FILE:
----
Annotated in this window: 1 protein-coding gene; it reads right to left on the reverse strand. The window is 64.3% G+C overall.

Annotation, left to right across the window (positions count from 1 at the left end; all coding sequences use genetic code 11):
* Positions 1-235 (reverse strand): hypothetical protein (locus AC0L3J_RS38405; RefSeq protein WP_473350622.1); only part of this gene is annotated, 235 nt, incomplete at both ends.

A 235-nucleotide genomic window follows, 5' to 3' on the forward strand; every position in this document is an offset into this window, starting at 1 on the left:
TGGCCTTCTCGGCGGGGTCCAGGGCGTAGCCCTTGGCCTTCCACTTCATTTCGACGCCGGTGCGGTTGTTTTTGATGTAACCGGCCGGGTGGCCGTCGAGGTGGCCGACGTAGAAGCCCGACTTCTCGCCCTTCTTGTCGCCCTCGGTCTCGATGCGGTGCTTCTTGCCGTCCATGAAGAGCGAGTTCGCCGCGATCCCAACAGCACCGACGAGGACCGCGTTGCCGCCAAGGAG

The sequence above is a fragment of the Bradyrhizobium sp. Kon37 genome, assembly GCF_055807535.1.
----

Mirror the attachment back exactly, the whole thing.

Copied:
Annotated in this window: 1 protein-coding gene; it reads right to left on the reverse strand. The window is 64.3% G+C overall.

Annotation, left to right across the window (positions count from 1 at the left end; all coding sequences use genetic code 11):
* Positions 1-235 (reverse strand): hypothetical protein (locus AC0L3J_RS38405; RefSeq protein WP_473350622.1); only part of this gene is annotated, 235 nt, incomplete at both ends.

A 235-nucleotide genomic window follows, 5' to 3' on the forward strand; every position in this document is an offset into this window, starting at 1 on the left:
TGGCCTTCTCGGCGGGGTCCAGGGCGTAGCCCTTGGCCTTCCACTTCATTTCGACGCCGGTGCGGTTGTTTTTGATGTAACCGGCCGGGTGGCCGTCGAGGTGGCCGACGTAGAAGCCCGACTTCTCGCCCTTCTTGTCGCCCTCGGTCTCGATGCGGTGCTTCTTGCCGTCCATGAAGAGCGAGTTCGCCGCGATCCCAACAGCACCGACGAGGACCGCGTTGCCGCCAAGGAG

The sequence above is a fragment of the Bradyrhizobium sp. Kon37 genome, assembly GCF_055807535.1.